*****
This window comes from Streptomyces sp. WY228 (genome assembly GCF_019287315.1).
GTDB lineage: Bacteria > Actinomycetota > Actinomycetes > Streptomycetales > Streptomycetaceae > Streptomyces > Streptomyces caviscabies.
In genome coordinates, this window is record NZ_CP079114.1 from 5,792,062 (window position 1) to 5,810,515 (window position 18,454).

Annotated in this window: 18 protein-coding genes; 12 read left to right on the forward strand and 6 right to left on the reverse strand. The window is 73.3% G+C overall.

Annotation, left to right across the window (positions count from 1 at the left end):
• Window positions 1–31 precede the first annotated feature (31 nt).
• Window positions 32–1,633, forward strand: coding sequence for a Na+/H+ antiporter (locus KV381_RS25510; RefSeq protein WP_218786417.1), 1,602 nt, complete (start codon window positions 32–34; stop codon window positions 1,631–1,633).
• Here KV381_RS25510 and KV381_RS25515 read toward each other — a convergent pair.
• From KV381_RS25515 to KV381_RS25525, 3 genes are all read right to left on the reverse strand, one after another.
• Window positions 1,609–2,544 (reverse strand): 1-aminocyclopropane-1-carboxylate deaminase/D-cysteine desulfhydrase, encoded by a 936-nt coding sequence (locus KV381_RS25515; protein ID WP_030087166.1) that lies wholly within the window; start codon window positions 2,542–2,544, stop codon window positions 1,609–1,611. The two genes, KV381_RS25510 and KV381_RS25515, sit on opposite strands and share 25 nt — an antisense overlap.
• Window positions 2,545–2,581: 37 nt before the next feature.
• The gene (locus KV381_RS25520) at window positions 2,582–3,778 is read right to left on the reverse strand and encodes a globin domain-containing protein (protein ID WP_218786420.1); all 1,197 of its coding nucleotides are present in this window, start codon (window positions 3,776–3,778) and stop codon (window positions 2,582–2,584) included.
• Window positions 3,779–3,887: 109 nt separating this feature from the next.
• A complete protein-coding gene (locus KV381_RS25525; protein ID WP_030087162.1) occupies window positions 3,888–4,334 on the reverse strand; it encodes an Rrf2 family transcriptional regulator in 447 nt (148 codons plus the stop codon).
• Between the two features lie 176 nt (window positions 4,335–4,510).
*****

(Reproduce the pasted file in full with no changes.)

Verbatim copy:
This window comes from Streptomyces sp. WY228 (genome assembly GCF_019287315.1).
GTDB lineage: Bacteria > Actinomycetota > Actinomycetes > Streptomycetales > Streptomycetaceae > Streptomyces > Streptomyces caviscabies.
In genome coordinates, this window is record NZ_CP079114.1 from 5,792,062 (window position 1) to 5,810,515 (window position 18,454).

Annotated in this window: 18 protein-coding genes; 12 read left to right on the forward strand and 6 right to left on the reverse strand. The window is 73.3% G+C overall.

Annotation, left to right across the window (positions count from 1 at the left end):
• Window positions 1–31 precede the first annotated feature (31 nt).
• Window positions 32–1,633, forward strand: coding sequence for a Na+/H+ antiporter (locus KV381_RS25510; RefSeq protein WP_218786417.1), 1,602 nt, complete (start codon window positions 32–34; stop codon window positions 1,631–1,633).
• Here KV381_RS25510 and KV381_RS25515 read toward each other — a convergent pair.
• From KV381_RS25515 to KV381_RS25525, 3 genes are all read right to left on the reverse strand, one after another.
• Window positions 1,609–2,544 (reverse strand): 1-aminocyclopropane-1-carboxylate deaminase/D-cysteine desulfhydrase, encoded by a 936-nt coding sequence (locus KV381_RS25515; protein ID WP_030087166.1) that lies wholly within the window; start codon window positions 2,542–2,544, stop codon window positions 1,609–1,611. The two genes, KV381_RS25510 and KV381_RS25515, sit on opposite strands and share 25 nt — an antisense overlap.
• Window positions 2,545–2,581: 37 nt before the next feature.
• The gene (locus KV381_RS25520) at window positions 2,582–3,778 is read right to left on the reverse strand and encodes a globin domain-containing protein (protein ID WP_218786420.1); all 1,197 of its coding nucleotides are present in this window, start codon (window positions 3,776–3,778) and stop codon (window positions 2,582–2,584) included.
• Window positions 3,779–3,887: 109 nt separating this feature from the next.
• A complete protein-coding gene (locus KV381_RS25525; protein ID WP_030087162.1) occupies window positions 3,888–4,334 on the reverse strand; it encodes an Rrf2 family transcriptional regulator in 447 nt (148 codons plus the stop codon).
• Between the two features lie 176 nt (window positions 4,335–4,510).